Commercial farrowing systems predominantly operate indoor confinement crates or outdoor arks, which represent the two extremes of sow restraint, substrate provision and environmental control. Both systems perform similarly with regards to mortality of piglets born alive, averaging 12.30% and 12.85%, respectively (BPEX, 2009). Approximately 92% of sows in 14 European countries were farrowing in crates by the late 1990’s (Hendriks et al., 1998); the system raises welfare issues for both sows and piglets, and there is growing pressure for discontinuing its use (RSPCA, 2011; CIWF 2006). Realistic estimates suggest 25% the UK national herd are kept outdoors (BPEX, 2008), whereas in France, less than 1% of pig production is outdoors (IFIP, 2011). Indoor, commercially viable alternatives to the confinement crate are required. Despite many years of research into alternative farrowing systems, and some success with Schmid pens (Weber et al., 2007), clear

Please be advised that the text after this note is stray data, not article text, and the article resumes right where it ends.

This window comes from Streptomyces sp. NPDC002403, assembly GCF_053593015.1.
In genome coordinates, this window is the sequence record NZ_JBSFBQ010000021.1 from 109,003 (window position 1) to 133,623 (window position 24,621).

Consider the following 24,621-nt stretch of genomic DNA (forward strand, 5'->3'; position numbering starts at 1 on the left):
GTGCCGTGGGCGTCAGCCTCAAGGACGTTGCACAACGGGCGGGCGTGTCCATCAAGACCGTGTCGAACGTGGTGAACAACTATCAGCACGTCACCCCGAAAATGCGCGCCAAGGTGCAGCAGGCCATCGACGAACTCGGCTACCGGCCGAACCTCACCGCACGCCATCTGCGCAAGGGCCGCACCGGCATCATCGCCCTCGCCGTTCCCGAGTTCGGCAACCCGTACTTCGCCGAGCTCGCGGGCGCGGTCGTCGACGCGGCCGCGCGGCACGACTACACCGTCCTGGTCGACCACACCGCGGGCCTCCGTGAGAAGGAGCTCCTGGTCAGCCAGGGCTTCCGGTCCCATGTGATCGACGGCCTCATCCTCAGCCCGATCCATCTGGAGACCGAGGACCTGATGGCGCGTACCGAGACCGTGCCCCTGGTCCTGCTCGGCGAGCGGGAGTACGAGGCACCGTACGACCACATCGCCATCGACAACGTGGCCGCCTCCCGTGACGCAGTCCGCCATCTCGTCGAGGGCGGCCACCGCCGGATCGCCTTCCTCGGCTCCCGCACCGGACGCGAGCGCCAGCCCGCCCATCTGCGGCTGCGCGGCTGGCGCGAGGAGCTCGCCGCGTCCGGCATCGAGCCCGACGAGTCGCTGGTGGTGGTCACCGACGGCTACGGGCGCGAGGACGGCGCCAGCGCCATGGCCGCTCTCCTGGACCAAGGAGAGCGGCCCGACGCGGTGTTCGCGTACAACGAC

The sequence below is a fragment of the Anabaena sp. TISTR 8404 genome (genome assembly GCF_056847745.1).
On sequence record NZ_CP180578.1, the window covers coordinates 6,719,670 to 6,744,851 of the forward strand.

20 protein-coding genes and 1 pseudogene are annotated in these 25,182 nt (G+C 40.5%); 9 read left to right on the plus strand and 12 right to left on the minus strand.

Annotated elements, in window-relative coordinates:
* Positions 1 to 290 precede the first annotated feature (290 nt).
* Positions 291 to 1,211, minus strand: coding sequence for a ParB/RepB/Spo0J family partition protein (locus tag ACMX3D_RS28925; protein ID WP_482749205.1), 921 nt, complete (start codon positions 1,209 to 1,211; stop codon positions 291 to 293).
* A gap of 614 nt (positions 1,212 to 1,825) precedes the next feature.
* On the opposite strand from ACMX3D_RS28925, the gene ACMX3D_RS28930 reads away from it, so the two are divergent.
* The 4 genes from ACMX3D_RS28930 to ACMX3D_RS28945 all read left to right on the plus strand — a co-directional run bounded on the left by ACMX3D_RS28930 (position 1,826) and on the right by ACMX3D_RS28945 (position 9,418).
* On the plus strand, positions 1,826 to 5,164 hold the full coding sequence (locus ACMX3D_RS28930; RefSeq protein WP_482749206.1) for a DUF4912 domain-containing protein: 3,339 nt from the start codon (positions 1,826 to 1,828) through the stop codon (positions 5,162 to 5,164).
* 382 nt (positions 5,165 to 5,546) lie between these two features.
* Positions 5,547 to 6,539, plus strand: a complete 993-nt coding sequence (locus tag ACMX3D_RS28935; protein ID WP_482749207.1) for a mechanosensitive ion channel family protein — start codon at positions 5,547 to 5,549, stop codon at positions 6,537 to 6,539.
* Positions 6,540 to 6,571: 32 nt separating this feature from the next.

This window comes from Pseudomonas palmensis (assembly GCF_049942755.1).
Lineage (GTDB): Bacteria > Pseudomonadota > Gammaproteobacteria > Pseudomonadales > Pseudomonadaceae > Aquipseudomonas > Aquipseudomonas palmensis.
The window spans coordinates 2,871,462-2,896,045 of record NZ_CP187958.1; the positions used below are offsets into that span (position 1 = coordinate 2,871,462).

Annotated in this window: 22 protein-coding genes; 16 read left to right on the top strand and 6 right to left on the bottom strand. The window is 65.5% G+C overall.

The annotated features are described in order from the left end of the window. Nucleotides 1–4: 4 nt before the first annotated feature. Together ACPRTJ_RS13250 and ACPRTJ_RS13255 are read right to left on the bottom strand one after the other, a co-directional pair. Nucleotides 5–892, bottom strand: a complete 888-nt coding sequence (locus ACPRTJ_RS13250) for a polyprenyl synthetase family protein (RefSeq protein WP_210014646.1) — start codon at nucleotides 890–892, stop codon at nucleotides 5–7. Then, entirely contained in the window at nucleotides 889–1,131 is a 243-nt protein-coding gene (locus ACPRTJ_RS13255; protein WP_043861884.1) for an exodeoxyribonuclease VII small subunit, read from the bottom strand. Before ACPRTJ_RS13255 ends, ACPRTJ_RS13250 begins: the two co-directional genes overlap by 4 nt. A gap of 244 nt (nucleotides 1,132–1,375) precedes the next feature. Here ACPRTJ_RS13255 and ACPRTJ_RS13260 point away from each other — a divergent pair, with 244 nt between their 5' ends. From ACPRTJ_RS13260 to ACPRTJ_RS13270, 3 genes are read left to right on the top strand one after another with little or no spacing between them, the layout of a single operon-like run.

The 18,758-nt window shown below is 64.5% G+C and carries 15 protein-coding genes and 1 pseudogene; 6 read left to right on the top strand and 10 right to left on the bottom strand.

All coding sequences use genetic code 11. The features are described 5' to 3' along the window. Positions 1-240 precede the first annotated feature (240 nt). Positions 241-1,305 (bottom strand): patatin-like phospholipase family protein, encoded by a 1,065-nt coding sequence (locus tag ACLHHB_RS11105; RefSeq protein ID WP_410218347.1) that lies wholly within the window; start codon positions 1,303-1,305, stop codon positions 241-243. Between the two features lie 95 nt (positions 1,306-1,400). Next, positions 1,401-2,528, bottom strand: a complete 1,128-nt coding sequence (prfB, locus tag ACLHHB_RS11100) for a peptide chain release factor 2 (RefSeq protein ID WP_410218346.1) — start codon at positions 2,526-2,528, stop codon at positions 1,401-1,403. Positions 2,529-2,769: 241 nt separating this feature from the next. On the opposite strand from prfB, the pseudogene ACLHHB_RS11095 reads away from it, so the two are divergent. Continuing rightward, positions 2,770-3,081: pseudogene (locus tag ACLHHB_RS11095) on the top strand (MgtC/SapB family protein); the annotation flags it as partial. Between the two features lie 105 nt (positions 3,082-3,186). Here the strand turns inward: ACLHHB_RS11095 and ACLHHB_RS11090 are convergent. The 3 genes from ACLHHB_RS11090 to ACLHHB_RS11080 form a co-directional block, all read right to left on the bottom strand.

Recommendations for commercially viable alternatives have been limited, until recently (Baxter et al., 2011; Edwards and Baxter, 2010).